Jack Pearadin and Doug Nelsen found a 1.73-carat diamond after nearly a year of searching the park's field.
Initially, we thought maybe it was a little unfair to judge a place by its food when food isn’t really supposed to be the focal point.
But then we figured out how much of our $24.50 ticket for the Arkansas Queen riverboat’s Sunday brunch cruise went to pay for the food — $12.50 — and well, anyone asking you to pay that much for a meal should be held accountable for it.
(We reached the $12.50 figure by subtracting the cost of a sightseeing-only cruise, $12, from the brunch cruise price.)
And it sort of pains us to be this blunt, but we didn’t get near our money’s worth. We enjoyed the 90-minute run up and down the river, and wouldn’t have minded paying $12 just for that, but the food …
Our ticket got us a single trip through an abbreviated buffet — scrambled eggs we’re pretty sure weren’t real, bacon so thin it was all but flavorless, rubbery biscuits and gravy, passable fried potatoes, some kind of Cool Whip fruit salad, rice pilaf, chicken breasts, ham that tasted like it had been around awhile, and lukewarm peach cobbler for dessert. We sampled everything but the chicken, and didn’t finish anything but the potatoes and the rice. If it hadn’t been for the little basket of mini-muffins at each table, we would have left hungry.
(And to add insult to disappointment, only coffee and tea are included in the ticket price. Want a Coke? You’ll pay $1.25 — refills not included.)
We didn’t venture back for one of the riverboat’s other cruises — there’s a dinner/dance excursion nightly Tuesday through Saturday ($39.50), and a deli lunch cruise at noon on the same days ($19.95) — so who knows, maybe the food’s better then. We wouldn’t count on it, though.
All that said, it’s kind of fun to ride on a riverboat, and we saw some decent wines lined up on the bar. The sightseeing-only cruises on Saturday afternoons cost only $10 and $12, depending on the length ($7 for kids), and we can imagine worse ways to spend 90 minutes than sitting on the top deck with a nice glass of something in our hand.
The cruise we took started out going upriver of the AQ’s dock by the submarine on the North Little Rock side of the downtown riverfront. We didn’t go very far, though, before we turned around and headed the other direction. We got within sight of the I-440 bridge before turning back around and heading home. Now this probably isn’t the most scenic stretch of the river — we passed at least one quarry and a lot of other industrial-looking structures — but there’s plenty of green on the banks, and you can always keep your eyes upriver on the beautiful downtown skyline.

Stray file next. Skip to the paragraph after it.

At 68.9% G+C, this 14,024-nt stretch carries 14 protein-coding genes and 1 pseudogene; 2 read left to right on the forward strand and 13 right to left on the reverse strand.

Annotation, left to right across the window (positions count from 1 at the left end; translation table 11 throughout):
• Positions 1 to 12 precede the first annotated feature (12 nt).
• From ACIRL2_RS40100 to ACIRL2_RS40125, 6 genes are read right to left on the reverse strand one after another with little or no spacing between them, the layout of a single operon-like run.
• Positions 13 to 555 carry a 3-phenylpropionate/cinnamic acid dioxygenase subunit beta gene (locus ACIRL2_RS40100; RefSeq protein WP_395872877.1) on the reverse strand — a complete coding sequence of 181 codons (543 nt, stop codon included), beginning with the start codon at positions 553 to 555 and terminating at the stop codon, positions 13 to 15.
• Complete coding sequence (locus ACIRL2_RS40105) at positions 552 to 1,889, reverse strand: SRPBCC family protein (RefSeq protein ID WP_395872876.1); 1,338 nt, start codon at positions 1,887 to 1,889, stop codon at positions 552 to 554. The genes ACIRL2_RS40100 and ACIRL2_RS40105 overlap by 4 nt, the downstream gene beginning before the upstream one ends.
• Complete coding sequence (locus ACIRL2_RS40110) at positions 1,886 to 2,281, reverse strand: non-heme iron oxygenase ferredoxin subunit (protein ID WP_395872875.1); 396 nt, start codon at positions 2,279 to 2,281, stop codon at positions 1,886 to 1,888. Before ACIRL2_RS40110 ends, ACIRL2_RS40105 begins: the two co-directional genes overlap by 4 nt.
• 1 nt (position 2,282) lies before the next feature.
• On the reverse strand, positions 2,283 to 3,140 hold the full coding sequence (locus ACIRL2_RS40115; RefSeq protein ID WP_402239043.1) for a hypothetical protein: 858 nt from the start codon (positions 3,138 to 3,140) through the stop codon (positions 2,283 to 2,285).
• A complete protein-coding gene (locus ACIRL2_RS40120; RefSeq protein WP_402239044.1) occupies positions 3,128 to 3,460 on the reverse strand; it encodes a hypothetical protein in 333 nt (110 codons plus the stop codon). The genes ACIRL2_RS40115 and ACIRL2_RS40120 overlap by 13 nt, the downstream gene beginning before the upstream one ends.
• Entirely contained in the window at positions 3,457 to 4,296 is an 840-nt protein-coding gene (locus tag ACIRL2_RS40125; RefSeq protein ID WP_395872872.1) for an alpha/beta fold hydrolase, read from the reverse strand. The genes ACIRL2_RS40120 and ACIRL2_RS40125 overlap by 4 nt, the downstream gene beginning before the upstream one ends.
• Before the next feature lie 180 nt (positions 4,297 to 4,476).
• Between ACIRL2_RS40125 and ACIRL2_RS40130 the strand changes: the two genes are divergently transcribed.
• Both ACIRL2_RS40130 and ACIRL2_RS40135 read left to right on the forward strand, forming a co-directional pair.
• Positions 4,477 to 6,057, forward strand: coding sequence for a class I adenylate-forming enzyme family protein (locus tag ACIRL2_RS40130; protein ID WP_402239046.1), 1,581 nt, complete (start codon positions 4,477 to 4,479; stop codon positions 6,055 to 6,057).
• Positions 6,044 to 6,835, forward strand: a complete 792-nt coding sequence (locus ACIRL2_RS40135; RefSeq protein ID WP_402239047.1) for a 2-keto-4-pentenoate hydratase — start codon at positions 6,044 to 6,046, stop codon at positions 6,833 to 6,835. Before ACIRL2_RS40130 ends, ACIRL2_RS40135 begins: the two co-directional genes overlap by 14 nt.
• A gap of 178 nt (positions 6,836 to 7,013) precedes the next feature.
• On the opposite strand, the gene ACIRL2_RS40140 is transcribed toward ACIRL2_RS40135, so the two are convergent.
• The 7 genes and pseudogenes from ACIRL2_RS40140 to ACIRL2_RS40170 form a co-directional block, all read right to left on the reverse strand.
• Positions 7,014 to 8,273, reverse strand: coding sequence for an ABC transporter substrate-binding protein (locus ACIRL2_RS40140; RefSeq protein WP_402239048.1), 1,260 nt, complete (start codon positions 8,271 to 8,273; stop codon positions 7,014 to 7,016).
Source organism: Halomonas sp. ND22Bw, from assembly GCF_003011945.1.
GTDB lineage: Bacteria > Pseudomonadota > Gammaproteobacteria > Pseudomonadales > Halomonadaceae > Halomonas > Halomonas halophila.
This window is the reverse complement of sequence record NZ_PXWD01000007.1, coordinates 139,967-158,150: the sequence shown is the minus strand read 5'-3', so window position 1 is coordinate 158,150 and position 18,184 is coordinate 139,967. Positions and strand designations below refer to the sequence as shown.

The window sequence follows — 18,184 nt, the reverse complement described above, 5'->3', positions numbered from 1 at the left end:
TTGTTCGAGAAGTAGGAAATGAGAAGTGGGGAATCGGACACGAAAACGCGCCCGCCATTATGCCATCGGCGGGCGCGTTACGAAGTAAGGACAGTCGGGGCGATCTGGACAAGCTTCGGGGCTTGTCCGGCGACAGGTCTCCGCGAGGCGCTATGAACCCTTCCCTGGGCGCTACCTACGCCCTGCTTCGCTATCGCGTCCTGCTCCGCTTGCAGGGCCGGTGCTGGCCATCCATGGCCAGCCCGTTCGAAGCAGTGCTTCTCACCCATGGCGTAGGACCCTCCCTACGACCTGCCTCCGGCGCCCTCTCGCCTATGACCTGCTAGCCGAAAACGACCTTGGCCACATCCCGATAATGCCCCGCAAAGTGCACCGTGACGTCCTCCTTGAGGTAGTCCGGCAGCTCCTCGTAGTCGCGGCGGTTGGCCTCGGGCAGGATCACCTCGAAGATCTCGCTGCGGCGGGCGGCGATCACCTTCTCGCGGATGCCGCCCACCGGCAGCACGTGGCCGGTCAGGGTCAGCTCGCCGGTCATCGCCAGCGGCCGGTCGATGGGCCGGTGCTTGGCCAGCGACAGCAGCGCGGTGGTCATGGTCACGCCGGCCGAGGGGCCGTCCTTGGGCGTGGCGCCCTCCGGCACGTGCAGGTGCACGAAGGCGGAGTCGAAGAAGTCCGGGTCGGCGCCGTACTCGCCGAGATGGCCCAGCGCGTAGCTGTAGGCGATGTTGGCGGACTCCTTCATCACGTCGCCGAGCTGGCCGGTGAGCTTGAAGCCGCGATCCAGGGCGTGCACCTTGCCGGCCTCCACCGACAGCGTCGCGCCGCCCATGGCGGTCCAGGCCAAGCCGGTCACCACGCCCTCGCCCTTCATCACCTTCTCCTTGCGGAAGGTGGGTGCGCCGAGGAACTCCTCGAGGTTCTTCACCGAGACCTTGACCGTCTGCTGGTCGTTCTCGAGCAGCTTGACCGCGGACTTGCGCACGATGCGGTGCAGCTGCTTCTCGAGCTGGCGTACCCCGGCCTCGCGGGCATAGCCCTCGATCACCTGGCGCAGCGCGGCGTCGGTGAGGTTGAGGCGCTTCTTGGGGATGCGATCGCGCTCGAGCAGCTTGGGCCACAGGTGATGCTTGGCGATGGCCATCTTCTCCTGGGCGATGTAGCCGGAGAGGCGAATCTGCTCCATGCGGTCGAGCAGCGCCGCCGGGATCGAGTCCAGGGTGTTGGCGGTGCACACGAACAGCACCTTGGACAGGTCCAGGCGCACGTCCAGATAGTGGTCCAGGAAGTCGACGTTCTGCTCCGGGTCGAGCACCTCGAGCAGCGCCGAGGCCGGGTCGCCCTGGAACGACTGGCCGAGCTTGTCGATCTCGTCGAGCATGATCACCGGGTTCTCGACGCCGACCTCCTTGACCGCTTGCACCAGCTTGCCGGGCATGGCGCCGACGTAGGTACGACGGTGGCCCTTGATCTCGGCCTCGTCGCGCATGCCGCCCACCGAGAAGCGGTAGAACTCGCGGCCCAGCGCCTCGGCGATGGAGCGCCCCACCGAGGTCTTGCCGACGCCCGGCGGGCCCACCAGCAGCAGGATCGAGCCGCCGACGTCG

Next door from the dock, the Queen’s owners have opened the Salty Parrot on the River, a bar and grill open Tuesday through Saturday, from 11 a.m. until late at night. They have wings, appetizers, burgers, onion rings, fries, salads, soups and the like, plus a bar.
100 Riverfront Park Drive
North Little Rock
Dinner cruise includes prime rib, shrimp Creole, roasted turkey, salads, veggies and desserts.
Noon deli lunch Tue.-Sat.; 3 p.m. sightseeing tour Tue.-Sat; 6:30 p.m.-8:30 p.m. dinner/dance cruise Tue.-Sat.; 1 p.m. brunch and music 90-minute cruise Sun.; 6:30 p.m. two-hour gospel music dinner Mon.
Deli lunch $19.95 adults, $18.50 seniors, $14.50 children; $12 adults, $11 seniors, $7 children for sightseeing cruise noon; $10 adults, $9 seniors, $7 children for 3 p.m. sightseeing; $24.50 adults, $23 seniors, $17.50 Sun. and Mon. meals and cruises; $39.50 adults, $37.50 seniors for dinner and dance cruise. Call ahead to reserve lunches, brunches and dinners. Credit cards accepted. Boarding begins 30 minutes before departure. Full bar on two inside decks. Live music on most cruises.